April 18, 2012 By Wallin & Klarich

Today we launch the first blog in a series of blogs outlining California’s medical marijuana initiatives and how they contradict federal law. The series was put together by Matthew Wallin, one of the expert drug crimes attorneys at Wallin & Klarich. Today we provide a brief overview of the two California voter approved acts that have decriminalized medical marijuna. Tomorrow, we will begin taking a closer look at some of the landmark cases that have and will shape medical marijuana laws in California moving forward.

Part 1

California’s medical marijuana laws – the voter approved Compassionate Use Act (CUA) of 1996 and the Legislature’s Medical Marijuana Program Act (MMPA) of 2003 – present cities and counties with serious legal dilemmas with respect to whether and how to apply appropriate zoning and business license regulations to the distribution of medical marijuana.

Under the federal Controlled Substances Act, all marijuana production, distribution, and consumption is illegal. However, under the Compassionate Use Act (CUA) of 1996 and the Medical Marijuana Program Act (MMPA) of 2003, qualified patients and their primary caregivers are immune from state criminal sanctions for certain activities related to medical marijuana. As set forth in California Health and Safety Code Section 11362.775 – these activities include the collective and cooperative cultivation of medical marijuana. Essentially, state law decriminalizes medical marijuana collectives and cooperatives that cultivate their own medical marijuana, while federal law prohibits such activities altogether.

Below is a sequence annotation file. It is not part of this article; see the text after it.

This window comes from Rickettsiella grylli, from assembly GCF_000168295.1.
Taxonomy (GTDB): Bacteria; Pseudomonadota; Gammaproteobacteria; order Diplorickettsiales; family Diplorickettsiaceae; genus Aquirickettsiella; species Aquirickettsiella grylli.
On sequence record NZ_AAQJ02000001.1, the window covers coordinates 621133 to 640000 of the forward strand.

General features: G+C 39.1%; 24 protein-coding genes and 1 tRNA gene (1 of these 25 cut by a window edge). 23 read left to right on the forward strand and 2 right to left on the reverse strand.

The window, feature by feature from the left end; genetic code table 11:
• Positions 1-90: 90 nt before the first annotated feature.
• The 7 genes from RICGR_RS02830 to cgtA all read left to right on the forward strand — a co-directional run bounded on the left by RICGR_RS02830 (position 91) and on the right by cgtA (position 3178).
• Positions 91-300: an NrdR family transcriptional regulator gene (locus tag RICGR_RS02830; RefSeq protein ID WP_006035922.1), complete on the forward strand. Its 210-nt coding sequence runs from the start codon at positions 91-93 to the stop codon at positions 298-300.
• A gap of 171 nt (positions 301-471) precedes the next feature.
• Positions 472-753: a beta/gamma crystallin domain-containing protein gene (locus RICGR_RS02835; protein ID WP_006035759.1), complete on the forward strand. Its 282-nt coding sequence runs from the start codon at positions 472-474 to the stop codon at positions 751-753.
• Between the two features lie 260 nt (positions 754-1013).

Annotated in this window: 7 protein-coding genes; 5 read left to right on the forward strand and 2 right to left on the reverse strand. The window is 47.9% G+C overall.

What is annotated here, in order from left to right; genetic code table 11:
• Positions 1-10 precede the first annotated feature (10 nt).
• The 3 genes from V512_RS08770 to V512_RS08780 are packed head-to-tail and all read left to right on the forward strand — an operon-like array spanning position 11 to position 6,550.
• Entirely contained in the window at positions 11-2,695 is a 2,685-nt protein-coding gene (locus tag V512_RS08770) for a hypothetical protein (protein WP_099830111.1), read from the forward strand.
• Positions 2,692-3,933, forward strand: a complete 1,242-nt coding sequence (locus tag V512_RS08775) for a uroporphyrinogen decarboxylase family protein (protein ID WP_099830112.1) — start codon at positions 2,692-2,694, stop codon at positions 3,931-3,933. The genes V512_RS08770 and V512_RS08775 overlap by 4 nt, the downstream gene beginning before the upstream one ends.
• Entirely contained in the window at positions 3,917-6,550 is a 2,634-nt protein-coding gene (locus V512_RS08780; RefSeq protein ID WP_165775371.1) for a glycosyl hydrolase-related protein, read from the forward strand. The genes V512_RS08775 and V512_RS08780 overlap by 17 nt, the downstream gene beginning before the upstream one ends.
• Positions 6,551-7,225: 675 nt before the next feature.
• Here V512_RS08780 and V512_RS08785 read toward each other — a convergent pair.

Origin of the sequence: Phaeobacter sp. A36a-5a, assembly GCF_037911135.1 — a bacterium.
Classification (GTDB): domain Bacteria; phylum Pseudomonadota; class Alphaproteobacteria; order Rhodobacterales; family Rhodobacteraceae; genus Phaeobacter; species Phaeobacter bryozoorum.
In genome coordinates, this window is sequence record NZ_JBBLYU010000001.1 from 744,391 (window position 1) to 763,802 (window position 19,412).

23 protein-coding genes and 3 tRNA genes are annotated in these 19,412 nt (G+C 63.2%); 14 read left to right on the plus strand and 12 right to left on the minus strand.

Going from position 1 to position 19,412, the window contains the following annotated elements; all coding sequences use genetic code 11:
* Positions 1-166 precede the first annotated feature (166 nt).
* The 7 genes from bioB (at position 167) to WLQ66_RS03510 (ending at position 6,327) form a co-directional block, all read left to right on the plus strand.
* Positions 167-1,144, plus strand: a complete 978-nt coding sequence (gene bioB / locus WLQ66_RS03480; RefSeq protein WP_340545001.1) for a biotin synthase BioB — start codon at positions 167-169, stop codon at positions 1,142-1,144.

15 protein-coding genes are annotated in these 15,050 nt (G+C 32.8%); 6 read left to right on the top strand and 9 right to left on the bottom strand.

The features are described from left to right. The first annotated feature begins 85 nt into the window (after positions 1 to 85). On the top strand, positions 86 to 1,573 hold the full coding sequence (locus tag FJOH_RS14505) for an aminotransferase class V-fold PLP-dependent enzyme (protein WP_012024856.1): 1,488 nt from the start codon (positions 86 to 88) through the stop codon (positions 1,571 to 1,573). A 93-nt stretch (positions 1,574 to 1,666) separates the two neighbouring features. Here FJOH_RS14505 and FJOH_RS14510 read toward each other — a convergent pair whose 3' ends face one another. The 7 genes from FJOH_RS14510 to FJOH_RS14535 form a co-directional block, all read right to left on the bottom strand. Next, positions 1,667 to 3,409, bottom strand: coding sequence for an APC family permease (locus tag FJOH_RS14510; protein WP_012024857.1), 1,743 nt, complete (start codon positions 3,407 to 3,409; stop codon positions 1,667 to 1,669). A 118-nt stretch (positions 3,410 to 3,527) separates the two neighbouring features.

Medical marijuana advocates rely on the state criminal immunities in California Health and Safety Code Section 11362.775 as legal authority for medical marijuana collectives, cooperatives, and dispensaries to operate from storefront locations. For local governments, such storefront operations present difficult questions that go to the heart of local land use authority, a power that is reserved in the state constitution to counties and cities.

The federal government considers all marijuana use, cultivation, and distribution to be illegal, and has already closed several high-profile medical marijuana dispensaries throughout California. Despite the federal government’s enforcement policy, it is expected that the growing demand for medical marijuana will require local governments to continue to address its land use implications.

The area of California medical marijuana law is highly complex. Marijuana crimes may trigger punishments for violation of both federal and state drug laws. If you have been accused or arrested for a drug-related offense in California it is important that you speak to one of our highly experienced Orange County criminal defense attorneys. Wallin & Klarich has over 30 years of experience in representing individuals charged with drug-related offenses throughout Southern California. Call Wallin & Klarich at (888) 749-0034 or visit our website at www.wklaw.com. We will be there when you call.

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